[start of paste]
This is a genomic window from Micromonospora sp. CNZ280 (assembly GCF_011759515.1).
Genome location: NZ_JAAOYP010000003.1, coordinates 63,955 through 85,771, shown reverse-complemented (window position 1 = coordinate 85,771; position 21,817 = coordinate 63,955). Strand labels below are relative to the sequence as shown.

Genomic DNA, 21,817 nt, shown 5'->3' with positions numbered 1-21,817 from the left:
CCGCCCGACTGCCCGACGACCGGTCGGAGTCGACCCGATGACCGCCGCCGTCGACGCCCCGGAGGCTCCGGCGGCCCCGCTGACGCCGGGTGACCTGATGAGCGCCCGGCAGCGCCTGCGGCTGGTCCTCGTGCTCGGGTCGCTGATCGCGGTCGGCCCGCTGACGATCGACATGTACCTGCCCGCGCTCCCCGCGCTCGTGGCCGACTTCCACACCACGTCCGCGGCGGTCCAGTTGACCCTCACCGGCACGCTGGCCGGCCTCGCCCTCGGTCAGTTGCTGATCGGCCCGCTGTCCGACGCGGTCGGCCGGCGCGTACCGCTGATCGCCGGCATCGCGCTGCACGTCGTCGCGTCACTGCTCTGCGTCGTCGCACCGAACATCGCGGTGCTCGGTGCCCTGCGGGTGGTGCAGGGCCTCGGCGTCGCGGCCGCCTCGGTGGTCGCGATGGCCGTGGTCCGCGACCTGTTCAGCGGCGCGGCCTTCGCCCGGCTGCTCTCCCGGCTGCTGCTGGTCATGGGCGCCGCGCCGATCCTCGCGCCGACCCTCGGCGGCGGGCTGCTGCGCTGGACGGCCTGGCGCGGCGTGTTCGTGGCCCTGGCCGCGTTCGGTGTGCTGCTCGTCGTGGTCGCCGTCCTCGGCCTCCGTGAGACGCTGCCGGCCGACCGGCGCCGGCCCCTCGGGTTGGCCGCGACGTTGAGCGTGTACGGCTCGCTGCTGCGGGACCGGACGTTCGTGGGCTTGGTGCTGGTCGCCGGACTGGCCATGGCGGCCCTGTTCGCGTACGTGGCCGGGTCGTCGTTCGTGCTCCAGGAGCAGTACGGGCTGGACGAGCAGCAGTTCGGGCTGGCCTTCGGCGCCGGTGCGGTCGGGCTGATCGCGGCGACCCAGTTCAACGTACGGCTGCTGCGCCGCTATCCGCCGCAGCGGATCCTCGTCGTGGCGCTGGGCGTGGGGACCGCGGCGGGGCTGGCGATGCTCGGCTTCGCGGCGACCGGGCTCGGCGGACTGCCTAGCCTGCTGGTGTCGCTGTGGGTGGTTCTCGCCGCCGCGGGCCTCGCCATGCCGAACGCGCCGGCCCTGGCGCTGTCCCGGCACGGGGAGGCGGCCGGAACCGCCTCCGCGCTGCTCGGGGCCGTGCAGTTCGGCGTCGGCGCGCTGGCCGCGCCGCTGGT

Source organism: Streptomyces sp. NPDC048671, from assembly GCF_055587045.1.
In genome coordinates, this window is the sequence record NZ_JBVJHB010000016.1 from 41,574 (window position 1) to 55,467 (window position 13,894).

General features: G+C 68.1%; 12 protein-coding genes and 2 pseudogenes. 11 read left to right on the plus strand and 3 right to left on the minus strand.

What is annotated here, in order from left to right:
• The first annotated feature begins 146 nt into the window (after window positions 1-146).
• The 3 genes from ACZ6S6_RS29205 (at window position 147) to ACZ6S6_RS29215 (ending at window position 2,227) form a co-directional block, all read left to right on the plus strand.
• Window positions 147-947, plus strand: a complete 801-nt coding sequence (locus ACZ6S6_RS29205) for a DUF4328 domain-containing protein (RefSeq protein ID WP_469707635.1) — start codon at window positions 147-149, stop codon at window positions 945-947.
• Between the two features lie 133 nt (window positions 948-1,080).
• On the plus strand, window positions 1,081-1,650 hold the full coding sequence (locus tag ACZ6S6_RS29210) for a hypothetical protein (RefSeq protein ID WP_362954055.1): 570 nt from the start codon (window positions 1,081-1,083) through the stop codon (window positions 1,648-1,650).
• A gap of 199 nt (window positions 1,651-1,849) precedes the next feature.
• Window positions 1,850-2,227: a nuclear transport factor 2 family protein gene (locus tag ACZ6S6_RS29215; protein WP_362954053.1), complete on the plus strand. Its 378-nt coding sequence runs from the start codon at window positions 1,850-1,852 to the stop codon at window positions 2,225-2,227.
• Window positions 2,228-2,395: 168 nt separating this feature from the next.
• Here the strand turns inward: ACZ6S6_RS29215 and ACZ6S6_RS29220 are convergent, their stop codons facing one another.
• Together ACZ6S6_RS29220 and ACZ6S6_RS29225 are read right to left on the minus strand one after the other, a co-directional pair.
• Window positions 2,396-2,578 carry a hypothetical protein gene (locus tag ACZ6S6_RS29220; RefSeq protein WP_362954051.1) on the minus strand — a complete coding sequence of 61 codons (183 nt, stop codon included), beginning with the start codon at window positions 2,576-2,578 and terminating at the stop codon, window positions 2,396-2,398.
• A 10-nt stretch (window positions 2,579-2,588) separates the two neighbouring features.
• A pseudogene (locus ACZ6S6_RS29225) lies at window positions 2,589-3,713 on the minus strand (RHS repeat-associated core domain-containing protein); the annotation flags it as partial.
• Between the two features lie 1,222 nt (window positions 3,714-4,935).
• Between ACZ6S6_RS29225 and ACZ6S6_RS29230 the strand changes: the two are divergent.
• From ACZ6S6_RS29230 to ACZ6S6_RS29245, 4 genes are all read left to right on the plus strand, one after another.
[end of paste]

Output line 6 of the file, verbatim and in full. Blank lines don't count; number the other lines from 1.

In genome coordinates, this window is the sequence record NZ_JBVJHB010000016.1 from 41,574 (window position 1) to 55,467 (window position 13,894).